I had to do a lot of research on skateboarding to learn the names of the tricks and the difficulty level of them. I watched many YouTube videos. Do you know what an ollie is?

I also had to research skate parks to learn the names of the equipment such as a funbox.

Skateboarding is a fun sport for boys and girls. It is a great way to exercise. If you haven’t tried it, give it a go.

For more information see:



In the story Ride High Pineapple, Issy says she has something called anxiety. She gets sweaty palms, she has butterflies in her tummy, she has a pounding heart, she can’t sleep and is tired, she feels angry and sometimes she even vomits. Maybe you’ve felt this way when something has scared you, or you’ve had to do a talk at school in front of your classmates.

Everyone does feel nervous. That is very normal. But sometimes a person’s nervousness becomes so severe, that it makes them sick and stops them from doing things. Sometimes a person with anxiety avoid thing or going places because they are feeling so bad inside.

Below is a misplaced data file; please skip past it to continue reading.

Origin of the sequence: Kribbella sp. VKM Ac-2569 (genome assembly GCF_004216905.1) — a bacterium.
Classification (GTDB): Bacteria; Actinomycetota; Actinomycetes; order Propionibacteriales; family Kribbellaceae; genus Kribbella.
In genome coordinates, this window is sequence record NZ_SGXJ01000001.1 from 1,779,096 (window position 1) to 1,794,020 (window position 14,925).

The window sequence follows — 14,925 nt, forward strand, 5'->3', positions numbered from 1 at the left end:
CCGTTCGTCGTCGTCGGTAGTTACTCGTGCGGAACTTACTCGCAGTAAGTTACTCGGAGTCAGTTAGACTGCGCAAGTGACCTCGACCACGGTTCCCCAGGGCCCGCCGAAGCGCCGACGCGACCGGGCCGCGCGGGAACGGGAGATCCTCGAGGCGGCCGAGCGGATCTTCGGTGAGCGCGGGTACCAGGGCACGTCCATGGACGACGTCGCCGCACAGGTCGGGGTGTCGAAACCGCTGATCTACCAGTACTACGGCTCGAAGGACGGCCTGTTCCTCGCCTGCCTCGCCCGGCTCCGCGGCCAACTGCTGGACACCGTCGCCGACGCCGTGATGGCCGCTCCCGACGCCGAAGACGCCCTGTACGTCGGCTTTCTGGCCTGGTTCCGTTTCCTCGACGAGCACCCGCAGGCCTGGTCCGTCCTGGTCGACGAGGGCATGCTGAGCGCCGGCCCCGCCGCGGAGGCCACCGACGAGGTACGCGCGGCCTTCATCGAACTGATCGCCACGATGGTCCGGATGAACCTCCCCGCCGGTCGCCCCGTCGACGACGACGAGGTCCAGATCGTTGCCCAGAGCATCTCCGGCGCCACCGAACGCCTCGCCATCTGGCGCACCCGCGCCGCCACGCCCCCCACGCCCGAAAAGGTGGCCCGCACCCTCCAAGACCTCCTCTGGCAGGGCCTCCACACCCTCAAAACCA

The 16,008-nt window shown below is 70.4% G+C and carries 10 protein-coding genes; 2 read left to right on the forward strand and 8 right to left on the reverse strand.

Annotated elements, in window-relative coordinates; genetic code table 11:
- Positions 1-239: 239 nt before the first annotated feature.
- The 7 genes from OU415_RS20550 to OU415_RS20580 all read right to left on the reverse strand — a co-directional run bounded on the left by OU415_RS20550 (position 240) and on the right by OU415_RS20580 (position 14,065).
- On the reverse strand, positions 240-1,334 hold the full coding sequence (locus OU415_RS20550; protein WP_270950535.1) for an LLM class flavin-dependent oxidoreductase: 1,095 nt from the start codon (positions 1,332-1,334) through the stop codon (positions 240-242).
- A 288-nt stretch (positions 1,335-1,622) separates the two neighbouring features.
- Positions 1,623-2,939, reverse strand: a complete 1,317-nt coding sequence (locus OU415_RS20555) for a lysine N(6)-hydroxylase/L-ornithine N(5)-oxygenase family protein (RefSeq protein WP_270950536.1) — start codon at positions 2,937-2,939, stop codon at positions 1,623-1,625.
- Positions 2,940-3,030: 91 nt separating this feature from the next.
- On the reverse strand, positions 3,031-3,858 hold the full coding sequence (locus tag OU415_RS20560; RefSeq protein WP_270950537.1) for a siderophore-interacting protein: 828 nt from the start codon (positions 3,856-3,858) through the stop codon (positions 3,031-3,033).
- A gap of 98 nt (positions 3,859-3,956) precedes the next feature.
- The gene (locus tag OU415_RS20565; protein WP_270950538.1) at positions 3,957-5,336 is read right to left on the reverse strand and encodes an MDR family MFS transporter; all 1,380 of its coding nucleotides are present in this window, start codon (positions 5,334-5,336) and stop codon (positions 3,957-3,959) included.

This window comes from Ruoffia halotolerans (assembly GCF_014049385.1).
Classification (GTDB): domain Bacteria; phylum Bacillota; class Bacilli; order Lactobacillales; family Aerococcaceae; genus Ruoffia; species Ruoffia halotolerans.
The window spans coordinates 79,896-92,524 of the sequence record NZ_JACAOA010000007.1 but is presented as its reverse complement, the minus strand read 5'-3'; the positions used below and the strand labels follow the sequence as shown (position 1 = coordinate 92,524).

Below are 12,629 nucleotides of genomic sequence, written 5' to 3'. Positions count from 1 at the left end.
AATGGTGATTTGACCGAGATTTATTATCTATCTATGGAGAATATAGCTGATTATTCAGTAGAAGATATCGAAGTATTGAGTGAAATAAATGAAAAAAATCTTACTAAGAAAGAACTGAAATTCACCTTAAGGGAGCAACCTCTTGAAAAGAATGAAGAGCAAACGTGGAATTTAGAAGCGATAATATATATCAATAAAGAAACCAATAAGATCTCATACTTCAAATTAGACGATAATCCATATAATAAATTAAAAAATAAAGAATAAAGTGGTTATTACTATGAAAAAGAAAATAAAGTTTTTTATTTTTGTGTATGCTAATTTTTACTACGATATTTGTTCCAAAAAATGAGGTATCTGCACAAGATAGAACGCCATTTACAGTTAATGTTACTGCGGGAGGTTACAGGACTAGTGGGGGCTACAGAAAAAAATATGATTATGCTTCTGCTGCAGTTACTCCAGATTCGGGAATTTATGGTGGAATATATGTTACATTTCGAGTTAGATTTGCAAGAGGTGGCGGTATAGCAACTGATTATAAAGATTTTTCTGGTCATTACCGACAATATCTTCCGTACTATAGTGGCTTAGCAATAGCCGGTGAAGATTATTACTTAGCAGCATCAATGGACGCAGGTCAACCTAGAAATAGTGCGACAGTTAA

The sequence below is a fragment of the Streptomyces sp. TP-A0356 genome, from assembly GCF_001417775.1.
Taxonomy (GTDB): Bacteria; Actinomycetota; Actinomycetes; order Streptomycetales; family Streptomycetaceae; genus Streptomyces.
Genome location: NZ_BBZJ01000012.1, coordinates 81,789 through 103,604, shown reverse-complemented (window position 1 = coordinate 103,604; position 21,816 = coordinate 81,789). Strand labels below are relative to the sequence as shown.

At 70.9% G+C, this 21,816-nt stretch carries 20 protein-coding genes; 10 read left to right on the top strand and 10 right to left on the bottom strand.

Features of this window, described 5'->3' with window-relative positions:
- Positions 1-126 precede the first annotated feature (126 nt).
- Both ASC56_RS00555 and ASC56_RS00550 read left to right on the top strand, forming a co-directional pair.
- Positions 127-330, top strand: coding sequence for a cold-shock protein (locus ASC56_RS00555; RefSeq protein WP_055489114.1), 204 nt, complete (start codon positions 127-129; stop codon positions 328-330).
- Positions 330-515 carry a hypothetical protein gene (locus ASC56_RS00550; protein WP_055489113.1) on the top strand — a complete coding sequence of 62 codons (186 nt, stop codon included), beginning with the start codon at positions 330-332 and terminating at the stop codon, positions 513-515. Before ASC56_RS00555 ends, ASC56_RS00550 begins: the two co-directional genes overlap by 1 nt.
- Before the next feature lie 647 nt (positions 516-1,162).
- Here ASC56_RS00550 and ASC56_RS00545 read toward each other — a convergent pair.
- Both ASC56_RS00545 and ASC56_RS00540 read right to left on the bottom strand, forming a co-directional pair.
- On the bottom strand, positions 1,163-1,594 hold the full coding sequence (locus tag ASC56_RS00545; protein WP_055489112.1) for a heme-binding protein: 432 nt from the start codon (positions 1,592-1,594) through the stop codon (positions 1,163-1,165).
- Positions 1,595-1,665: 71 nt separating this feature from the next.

Anxiety affects a lot of young people.

When I was deciding on Issy’s character, why did I give her anxiety? That’s easy. Because myself and my daughter both have severe anxiety. And there have been children who I have taught who had anxiety.

Anxiety can be hard to cope with. It is difficult to make yourself do something when your body and your mind are telling you not to. For example, Issy didn’t swim in the swimming carnival because of her fear of swimming in front of the school.